‘Psychotherapy’ law angers mental health workers

Both the Chamber of Psychologists and the Association of Psychiatry have raised concerns with MaltaToday on the new law, which could bar psychologists from being employed to carry out psychotherapy

Dr Roberta Farrugia Debono
Dr Roberta Farrugia Debono

Maltese psychologists are fearing a new law regulating the profession could actually bar them from being employed to carry out psychotherapy.

Both the Chamber of Psychologists (MCP) and the Association of Psychiatry (MAP) raised concerns with this newspaper on the new law. The Chamber says it is particularly concerned by a clause in the law that would bar employers from employing psychologists to do the job of psychotherapy. “This is very strange and it worries us,” MCP president Roberta Farrugia Debono said.

“We’re a profession which has been regulated for many years, with a board which regulates with its own ethics board. But then we found that this law not only regulates the title, but also the practice, which is highly unusual [for a law].”

While the Chamber was initially in favour of regularising which professional could qualify to call themselves a psychotherapist, the ‘unusual’ law also regularises what psychologists can and cannot do.

The crux of this debate concerns the fact that all psychologists are trained in psychotherapy during their professional training. Since their warrants cover what they are allowed to practise, the Chamber says the new law is encroaching on what they are already doing.

As Dr Etienne Muscat, president of the Malta Association of Psychiatry, explained, psychotherapy is a technique and not a profession in itself. “Psychotherapy is used broadly in mental health care, and does not belong to any group.”

Indeed, psychotherapy employs various methods falling in the field of psychology, and practitioners of the techniques include mental health professionals such as psychiatrists, psychologists, clinical social workers, marriage and family therapists, or professional counsellors.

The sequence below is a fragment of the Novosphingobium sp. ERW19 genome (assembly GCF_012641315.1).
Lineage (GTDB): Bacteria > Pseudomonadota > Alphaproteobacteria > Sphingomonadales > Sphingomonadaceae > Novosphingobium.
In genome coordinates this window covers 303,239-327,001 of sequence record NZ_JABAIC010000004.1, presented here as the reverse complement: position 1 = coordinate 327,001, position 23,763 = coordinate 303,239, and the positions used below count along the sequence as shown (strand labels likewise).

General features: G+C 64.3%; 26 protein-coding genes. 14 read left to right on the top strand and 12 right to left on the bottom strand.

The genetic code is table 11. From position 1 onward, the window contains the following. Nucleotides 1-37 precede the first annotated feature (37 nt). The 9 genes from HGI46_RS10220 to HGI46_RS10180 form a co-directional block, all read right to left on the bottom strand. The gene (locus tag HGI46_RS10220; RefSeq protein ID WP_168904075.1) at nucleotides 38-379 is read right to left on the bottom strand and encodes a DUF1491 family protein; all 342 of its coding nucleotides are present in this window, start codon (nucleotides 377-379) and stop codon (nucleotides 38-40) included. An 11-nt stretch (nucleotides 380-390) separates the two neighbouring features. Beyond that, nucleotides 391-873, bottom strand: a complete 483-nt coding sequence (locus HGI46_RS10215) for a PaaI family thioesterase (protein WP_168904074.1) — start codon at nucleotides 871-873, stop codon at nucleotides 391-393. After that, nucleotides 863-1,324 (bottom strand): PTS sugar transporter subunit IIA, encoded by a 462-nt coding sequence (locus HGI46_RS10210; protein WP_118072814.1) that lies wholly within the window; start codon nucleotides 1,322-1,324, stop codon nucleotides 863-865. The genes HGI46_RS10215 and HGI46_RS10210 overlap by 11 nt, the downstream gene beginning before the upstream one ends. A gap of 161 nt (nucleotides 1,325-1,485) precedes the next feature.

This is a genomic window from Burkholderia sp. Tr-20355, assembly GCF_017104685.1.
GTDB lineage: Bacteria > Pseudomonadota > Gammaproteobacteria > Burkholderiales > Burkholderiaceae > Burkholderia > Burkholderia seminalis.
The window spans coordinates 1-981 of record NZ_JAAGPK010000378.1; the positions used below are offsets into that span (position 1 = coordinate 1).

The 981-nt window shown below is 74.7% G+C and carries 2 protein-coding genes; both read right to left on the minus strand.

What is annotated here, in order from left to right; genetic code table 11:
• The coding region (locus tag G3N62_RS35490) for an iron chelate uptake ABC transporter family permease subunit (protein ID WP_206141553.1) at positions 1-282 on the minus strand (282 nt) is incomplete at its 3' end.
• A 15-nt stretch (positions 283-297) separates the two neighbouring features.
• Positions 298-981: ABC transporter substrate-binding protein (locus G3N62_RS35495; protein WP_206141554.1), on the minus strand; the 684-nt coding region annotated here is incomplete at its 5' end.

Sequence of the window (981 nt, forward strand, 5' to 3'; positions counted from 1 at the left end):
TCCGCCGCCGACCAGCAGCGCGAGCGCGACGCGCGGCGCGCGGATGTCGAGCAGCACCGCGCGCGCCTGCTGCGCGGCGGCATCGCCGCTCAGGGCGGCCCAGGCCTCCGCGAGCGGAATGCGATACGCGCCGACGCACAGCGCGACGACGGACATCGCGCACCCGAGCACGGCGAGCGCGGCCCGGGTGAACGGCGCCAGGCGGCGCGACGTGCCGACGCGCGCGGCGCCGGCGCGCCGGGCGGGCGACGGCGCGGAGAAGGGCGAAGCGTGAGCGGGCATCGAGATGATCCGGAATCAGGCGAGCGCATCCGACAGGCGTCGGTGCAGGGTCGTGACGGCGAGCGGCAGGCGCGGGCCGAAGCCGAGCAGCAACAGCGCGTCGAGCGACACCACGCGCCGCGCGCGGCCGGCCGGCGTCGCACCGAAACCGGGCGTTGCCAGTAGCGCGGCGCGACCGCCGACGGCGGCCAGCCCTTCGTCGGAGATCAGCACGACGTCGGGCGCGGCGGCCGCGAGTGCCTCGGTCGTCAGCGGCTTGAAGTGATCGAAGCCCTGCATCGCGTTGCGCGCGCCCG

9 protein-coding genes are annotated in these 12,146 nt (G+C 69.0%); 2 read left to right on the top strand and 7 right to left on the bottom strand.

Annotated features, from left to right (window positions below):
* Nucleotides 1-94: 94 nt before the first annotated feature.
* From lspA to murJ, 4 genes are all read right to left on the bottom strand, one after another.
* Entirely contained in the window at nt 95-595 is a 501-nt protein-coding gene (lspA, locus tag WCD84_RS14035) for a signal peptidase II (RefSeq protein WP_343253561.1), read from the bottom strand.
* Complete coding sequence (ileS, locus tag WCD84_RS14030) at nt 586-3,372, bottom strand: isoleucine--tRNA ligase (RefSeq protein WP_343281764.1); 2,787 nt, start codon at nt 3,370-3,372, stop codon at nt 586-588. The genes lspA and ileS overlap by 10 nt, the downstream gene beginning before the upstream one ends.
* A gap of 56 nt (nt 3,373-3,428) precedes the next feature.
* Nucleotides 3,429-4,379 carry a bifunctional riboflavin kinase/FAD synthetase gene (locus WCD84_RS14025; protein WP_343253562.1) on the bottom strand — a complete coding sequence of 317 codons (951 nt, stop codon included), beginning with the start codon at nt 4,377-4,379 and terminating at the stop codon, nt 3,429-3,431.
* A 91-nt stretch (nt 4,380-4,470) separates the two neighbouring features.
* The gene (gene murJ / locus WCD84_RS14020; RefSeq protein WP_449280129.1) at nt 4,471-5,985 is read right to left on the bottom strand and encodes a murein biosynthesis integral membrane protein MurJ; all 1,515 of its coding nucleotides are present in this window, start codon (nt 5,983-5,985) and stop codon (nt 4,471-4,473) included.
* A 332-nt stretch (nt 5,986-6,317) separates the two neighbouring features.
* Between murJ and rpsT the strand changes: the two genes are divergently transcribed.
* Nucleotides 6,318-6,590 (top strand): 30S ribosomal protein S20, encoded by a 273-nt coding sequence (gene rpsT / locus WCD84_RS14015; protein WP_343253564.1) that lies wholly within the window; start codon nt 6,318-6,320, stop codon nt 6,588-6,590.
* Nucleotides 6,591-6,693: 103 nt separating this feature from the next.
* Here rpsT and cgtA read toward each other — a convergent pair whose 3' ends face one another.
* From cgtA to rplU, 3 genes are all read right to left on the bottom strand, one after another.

And, on this basis, Muscat argues that counsellors, therapists, psychologists and social workers all need to be on the same page for the benefit of patients and mental health in the country.

“We want an exception in the law to state that psychologists can practise according to their warrant, ideally through a discussion involving psychotherapists and the people pushing for this law,” Dr Farrugia Debono said.

“We are only asking for a minor amendment, which would keep psychotherapists happy without restricting our conduct and practice.”

The European Federation of Psychologists’ Associations (EFPA) is supporting MCP’s objections, according to Farrugia Debono, who was in Prague attending a council meeting that has the Maltese law on the agenda as an urgent matter.

Even the Maltese Association of Psychiatry (MAP) does not support the new law. MAP president Etienne Muscat said he was not in favour of fracturing the alliance between different professionals working in mental health, an alliance he said is a requirement in the field.

“We are worried that the law does not achieve what it has set out to do. It appears that [the law] is not concerned with regularising therapists, but with regularising psychotherapy.”

Muscat is concerned that patients might suffer as a result of the law, since it does not take into consideration how more complex cases might require more specialised methods of care.

“When it comes to mental illness, different layers of expertise are required, whereas the focus of the new law is limited to one type of professional,” Muscat said.

“Regulating which professionals can safely practice is within the scope of law, but it is highly inappropriate for the law to regulate the practice of psychotherapy. While supporting the efforts to regularise therapists, MAP does not support the new law, for it will control what a professional does. That would be problematic because the law is not appropriately versed in the job of a mental health professional.”

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